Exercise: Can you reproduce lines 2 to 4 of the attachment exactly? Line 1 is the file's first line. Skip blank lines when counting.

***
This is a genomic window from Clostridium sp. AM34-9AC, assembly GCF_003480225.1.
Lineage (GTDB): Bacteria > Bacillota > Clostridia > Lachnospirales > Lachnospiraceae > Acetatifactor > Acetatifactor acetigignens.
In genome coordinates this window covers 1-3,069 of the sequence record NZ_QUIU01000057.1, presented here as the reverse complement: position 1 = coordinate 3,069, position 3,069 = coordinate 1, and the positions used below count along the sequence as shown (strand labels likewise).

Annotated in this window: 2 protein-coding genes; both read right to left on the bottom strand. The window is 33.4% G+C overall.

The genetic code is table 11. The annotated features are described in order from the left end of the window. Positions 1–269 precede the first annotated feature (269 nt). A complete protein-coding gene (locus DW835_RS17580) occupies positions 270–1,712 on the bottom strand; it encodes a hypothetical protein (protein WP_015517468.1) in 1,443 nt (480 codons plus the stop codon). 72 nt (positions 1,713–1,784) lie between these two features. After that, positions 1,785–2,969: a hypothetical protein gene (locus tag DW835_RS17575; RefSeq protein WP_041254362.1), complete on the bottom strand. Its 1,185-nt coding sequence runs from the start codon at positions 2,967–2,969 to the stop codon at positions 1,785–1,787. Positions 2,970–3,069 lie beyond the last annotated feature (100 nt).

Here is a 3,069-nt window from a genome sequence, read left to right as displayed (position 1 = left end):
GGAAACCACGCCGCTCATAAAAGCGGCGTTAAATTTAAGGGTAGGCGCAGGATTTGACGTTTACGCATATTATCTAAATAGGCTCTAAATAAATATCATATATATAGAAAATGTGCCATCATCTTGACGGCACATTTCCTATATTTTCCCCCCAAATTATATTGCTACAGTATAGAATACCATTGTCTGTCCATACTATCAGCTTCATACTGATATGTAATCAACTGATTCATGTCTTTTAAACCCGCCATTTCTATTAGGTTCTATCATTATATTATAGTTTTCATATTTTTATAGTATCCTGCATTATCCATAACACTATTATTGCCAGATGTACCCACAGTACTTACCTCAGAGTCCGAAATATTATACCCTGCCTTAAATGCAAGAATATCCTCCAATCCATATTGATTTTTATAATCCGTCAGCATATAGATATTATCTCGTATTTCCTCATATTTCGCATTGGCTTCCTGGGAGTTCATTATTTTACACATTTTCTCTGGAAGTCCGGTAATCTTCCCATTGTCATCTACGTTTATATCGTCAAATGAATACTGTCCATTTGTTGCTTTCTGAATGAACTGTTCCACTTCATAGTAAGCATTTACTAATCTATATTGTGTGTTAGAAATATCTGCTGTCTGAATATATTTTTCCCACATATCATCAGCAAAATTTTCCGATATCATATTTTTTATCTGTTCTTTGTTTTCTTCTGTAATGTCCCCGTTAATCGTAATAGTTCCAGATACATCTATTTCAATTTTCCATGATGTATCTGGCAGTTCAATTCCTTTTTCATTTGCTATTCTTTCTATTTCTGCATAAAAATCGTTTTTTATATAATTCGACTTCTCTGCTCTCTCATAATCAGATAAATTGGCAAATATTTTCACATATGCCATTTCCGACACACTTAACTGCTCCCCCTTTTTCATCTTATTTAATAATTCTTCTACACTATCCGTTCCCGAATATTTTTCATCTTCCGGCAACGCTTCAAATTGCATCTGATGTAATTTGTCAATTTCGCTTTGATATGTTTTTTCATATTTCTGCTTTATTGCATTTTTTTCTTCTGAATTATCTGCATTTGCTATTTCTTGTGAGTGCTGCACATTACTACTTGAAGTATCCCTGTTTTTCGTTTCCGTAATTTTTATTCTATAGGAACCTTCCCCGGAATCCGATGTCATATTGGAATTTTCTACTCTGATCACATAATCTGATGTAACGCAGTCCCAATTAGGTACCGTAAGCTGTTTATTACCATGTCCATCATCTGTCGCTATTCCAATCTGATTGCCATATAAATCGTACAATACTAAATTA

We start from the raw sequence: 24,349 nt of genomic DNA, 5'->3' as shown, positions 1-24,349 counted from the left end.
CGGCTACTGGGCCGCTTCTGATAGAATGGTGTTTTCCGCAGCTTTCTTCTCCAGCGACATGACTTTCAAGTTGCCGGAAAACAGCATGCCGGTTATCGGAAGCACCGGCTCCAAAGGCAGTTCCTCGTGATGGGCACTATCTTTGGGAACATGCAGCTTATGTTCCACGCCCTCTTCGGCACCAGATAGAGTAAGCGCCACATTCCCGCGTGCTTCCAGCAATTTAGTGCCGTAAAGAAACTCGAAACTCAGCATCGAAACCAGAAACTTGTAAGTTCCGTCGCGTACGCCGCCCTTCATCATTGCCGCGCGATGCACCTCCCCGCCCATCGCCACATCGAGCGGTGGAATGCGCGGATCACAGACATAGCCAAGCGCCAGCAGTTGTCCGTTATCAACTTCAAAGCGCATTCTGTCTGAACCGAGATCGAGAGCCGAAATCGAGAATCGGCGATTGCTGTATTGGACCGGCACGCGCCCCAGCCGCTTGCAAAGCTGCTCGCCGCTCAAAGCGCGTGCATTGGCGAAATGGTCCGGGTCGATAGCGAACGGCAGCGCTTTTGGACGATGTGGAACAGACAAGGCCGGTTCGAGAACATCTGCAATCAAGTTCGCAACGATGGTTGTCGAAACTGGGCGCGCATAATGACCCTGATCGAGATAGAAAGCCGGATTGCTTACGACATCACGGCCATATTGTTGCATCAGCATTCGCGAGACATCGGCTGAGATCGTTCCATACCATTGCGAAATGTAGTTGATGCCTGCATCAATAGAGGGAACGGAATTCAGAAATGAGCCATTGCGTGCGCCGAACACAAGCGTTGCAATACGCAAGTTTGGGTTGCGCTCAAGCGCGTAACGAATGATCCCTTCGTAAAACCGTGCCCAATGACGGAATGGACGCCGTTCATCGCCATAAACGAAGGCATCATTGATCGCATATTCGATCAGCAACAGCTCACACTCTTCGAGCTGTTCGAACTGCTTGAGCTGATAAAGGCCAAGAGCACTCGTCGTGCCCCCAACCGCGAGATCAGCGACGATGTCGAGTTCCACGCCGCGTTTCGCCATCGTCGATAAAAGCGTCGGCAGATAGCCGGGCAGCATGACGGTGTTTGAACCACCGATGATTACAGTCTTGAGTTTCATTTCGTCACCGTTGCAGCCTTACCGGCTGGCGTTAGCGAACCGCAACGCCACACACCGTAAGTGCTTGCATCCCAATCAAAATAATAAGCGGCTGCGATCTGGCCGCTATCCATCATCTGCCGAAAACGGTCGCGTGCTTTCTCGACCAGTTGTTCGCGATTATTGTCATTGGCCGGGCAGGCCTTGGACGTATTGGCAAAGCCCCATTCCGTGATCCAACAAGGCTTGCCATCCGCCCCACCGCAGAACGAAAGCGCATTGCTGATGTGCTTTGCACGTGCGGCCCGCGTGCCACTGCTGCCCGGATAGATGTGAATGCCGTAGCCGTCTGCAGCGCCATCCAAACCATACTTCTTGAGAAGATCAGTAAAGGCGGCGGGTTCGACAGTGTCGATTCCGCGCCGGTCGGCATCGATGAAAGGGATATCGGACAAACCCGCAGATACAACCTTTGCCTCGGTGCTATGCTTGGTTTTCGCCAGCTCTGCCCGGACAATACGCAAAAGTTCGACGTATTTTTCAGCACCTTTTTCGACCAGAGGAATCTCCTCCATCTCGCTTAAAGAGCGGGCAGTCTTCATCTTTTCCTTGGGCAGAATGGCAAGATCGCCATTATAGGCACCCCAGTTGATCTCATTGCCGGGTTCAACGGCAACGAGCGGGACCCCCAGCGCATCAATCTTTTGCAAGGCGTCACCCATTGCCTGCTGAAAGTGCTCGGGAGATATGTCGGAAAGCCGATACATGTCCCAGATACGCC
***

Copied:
Lineage (GTDB): Bacteria > Bacillota > Clostridia > Lachnospirales > Lachnospiraceae > Acetatifactor > Acetatifactor acetigignens.
In genome coordinates this window covers 1-3,069 of the sequence record NZ_QUIU01000057.1, presented here as the reverse complement: position 1 = coordinate 3,069, position 3,069 = coordinate 1, and the positions used below count along the sequence as shown (strand labels likewise).

Annotated in this window: 2 protein-coding genes; both read right to left on the bottom strand. The window is 33.4% G+C overall.